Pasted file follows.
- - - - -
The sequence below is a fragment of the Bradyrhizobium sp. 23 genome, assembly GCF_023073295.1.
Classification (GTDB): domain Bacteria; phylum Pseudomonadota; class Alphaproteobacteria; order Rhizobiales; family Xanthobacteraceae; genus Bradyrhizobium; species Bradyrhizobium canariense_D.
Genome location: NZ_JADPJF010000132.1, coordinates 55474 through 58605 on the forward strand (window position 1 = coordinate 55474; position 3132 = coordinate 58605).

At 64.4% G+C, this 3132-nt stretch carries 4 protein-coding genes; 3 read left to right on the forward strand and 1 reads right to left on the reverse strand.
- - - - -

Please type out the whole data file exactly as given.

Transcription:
The sequence below is a fragment of the Bradyrhizobium sp. 23 genome, assembly GCF_023073295.1.
Classification (GTDB): domain Bacteria; phylum Pseudomonadota; class Alphaproteobacteria; order Rhizobiales; family Xanthobacteraceae; genus Bradyrhizobium; species Bradyrhizobium canariense_D.
Genome location: NZ_JADPJF010000132.1, coordinates 55474 through 58605 on the forward strand (window position 1 = coordinate 55474; position 3132 = coordinate 58605).

At 64.4% G+C, this 3132-nt stretch carries 4 protein-coding genes; 3 read left to right on the forward strand and 1 reads right to left on the reverse strand.